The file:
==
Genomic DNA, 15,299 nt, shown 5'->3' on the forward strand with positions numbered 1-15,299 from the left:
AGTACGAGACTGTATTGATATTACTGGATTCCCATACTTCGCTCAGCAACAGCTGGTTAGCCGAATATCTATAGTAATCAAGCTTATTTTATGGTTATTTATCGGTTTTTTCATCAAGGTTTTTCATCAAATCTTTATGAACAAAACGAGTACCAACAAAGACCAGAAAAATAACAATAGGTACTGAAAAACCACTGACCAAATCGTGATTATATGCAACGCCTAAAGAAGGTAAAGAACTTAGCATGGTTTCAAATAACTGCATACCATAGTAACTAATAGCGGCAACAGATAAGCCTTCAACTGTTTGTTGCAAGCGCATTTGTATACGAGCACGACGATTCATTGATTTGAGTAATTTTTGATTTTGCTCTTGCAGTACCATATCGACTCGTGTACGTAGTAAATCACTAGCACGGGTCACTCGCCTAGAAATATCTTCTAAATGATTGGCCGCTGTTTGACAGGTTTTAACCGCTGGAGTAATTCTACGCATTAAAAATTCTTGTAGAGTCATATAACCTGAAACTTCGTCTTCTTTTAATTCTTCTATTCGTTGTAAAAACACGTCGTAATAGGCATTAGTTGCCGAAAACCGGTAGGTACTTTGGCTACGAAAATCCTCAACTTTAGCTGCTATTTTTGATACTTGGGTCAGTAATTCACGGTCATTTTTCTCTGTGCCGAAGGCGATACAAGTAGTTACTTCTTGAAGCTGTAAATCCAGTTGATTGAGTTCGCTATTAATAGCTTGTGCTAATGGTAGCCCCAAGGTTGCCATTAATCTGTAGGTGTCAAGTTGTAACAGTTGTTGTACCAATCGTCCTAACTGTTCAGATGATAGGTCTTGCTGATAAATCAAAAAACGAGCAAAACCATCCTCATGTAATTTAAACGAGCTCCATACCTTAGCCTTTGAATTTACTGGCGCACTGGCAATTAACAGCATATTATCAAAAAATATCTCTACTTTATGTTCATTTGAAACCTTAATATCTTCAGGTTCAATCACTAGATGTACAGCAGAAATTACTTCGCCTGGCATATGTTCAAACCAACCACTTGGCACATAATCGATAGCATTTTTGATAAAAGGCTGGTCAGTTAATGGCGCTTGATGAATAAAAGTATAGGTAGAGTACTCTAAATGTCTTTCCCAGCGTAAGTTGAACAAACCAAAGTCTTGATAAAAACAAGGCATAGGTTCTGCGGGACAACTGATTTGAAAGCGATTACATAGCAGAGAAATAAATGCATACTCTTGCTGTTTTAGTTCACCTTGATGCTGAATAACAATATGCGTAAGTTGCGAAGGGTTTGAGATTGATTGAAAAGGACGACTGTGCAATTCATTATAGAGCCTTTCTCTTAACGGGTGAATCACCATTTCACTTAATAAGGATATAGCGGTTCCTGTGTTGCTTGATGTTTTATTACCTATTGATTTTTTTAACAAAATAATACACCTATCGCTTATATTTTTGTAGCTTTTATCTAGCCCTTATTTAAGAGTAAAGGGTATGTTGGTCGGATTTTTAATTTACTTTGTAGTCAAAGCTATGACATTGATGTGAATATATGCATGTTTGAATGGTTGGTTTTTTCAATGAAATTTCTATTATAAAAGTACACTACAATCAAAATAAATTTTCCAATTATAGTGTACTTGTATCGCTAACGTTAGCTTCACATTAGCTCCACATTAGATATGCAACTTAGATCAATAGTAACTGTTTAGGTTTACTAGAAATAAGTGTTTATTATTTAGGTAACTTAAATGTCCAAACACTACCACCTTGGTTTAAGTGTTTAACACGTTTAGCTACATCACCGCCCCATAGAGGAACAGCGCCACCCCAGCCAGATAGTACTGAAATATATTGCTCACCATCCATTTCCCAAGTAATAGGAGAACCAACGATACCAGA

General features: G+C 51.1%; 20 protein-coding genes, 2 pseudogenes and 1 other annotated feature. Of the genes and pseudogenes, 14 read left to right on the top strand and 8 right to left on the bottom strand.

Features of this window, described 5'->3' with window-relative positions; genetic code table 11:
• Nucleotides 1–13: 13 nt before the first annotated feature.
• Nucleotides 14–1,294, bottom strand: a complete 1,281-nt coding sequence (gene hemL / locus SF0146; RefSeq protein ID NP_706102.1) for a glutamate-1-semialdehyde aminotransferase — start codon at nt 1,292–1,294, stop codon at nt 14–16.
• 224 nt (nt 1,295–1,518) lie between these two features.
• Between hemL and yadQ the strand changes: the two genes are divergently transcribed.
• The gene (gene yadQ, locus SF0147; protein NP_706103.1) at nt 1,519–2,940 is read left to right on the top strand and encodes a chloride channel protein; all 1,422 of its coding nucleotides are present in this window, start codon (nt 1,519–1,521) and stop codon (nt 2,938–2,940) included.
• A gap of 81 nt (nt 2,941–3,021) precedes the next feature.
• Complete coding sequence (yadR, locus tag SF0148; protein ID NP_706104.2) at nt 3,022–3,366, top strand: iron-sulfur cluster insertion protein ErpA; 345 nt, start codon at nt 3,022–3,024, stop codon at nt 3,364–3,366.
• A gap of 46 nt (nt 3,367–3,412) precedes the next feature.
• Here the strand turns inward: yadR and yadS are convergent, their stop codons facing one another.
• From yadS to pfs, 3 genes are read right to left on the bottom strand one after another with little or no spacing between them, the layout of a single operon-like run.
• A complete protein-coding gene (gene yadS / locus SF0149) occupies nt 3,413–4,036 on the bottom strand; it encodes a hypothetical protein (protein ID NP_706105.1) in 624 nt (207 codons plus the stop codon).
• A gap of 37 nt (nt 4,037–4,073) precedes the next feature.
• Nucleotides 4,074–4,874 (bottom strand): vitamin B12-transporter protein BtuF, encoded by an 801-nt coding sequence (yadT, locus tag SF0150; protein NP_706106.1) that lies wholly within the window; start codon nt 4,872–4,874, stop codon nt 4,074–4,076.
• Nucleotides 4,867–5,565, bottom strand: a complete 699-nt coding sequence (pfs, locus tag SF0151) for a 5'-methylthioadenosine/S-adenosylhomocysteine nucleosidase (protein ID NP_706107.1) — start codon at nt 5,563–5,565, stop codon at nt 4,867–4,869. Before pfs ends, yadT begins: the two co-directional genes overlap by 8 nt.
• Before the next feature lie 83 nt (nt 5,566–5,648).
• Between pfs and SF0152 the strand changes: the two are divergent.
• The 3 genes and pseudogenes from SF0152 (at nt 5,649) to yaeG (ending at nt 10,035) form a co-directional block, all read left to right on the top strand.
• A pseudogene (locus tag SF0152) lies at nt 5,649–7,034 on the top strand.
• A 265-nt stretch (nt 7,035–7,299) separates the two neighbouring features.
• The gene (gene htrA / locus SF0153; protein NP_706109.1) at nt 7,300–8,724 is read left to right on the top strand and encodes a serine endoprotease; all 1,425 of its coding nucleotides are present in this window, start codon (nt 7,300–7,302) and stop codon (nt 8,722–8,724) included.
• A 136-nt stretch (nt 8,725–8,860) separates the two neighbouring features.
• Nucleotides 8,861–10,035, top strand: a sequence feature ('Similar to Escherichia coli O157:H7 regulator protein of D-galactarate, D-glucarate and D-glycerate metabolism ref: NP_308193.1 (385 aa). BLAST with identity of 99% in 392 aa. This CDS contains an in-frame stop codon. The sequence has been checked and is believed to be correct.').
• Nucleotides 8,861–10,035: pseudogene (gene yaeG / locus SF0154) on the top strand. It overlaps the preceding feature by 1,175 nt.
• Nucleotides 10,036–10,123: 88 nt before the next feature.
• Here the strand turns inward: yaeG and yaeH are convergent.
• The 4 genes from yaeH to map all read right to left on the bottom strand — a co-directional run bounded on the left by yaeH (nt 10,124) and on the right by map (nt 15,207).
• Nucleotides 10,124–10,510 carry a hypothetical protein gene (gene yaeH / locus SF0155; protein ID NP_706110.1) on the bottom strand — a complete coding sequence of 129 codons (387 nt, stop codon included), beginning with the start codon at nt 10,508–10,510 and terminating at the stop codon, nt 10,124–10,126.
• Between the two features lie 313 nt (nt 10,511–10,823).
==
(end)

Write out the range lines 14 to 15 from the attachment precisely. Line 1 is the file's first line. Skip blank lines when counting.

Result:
• From yadS to pfs, 3 genes are read right to left on the bottom strand one after another with little or no spacing between them, the layout of a single operon-like run.
• A complete protein-coding gene (gene yadS / locus SF0149) occupies nt 3,413–4,036 on the bottom strand; it encodes a hypothetical protein (protein ID NP_706105.1) in 624 nt (207 codons plus the stop codon).